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Four More Ways to Get Your Members on the Write Path - 12/13/2011 -

In the second installment of this two-part series, here are some additional strategies to encourage member authorship in your publications.

By Apryl Motley, CAE

1. Develop an author-get-an-author contest or campaign.

Make it fun for members to help you recruit more authors by sponsoring contests or campaigns where they earn money towards a future purchase, a gift card in a nominal amount, recognition in your print and electronic publications, or simple (but enticing) bragging rights based on how many new authors they are able to recruit in 12 to 18 months. The length of your contest or campaign may vary based on the frequency of your publications, but give your members a good reason to go through their contacts.

2. Ask another member to solicit a new author.

Nothing is more flattering to your members than having their peers recognize their expertise by encouraging them to write articles. Draft a short email message your members can use as a template to reach out to their peers on your behalf. The editorial team could develop a Top10 list of members they want to see published within a specified timeframe, and then determine who might be the best member to contact them to extend the invitation.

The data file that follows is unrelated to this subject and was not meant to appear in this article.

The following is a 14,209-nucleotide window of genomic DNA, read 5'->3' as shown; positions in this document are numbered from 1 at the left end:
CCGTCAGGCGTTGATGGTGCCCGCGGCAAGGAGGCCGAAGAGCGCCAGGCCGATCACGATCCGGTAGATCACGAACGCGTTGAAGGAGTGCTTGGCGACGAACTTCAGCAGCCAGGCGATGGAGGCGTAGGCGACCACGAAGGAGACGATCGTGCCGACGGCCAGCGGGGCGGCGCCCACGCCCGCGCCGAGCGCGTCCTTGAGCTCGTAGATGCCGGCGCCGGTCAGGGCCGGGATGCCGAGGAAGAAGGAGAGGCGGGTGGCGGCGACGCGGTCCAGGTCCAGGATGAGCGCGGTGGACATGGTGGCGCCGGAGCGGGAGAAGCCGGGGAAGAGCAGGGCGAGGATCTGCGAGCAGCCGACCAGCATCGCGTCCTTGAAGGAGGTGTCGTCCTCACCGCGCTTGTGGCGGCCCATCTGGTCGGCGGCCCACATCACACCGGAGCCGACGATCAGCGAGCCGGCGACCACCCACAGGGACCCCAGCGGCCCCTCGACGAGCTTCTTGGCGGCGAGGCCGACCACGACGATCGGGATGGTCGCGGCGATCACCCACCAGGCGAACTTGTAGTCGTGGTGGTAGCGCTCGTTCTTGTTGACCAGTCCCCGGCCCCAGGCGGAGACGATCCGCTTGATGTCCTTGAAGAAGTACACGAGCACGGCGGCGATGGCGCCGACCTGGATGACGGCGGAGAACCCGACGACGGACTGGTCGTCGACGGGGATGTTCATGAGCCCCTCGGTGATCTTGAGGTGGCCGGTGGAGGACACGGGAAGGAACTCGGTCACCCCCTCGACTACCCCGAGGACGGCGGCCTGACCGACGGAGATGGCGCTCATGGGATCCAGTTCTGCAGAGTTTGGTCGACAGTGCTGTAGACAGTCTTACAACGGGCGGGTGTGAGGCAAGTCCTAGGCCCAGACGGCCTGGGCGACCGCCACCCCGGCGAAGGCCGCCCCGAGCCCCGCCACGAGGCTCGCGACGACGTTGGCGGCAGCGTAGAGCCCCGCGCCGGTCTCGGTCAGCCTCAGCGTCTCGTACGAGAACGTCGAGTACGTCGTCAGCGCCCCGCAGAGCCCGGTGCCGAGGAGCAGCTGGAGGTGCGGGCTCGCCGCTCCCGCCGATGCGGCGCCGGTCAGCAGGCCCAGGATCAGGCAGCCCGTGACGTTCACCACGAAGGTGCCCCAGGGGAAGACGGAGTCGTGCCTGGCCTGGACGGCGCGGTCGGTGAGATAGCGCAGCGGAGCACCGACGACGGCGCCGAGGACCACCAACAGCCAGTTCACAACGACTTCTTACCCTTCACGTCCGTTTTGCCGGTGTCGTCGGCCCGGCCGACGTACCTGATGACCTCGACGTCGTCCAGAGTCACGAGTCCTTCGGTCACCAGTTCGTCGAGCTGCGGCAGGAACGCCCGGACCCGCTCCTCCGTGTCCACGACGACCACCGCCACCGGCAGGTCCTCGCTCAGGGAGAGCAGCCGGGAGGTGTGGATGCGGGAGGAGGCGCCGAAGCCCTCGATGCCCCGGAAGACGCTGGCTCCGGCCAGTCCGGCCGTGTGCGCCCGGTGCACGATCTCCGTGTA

3. Pair them with associate members or industry partners.

Whatever terms your association uses to describe this category of members, they are usually eager to write for your publications. However, you may be concerned about the content of their articles. One strategy for ensuring their articles are topical and not advertorial is to structure your author guidelines to strongly suggest that industry partners co-write their articles with practitioners working in the industry or profession that your organization represents. These are perfect pairings: Industry partners are pleased to get editorial exposure in your publications, and you have recruited more member authors.

4. Solicit conference presenters as authors.

The roster of speakers from your associationís annual meeting or another educational event could be a veritable gold mine of potential member authors, especially since technically, they wonít be starting from scratch. Because they have already researched topics in preparation for their presentation, itís likely they have additional material that they werenít able to include in their presentations, or there are areas that they would have liked to cover in more depth. Thatís where you come in with a great suggestion for making sure that information doesnít go to waste.

Whether you decide to use one or all of these strategies, itís also key to remember to make the editorial submission process as painless as possible for your members.

Apryl Motley, CAE is a freelance writer and communications consultant.


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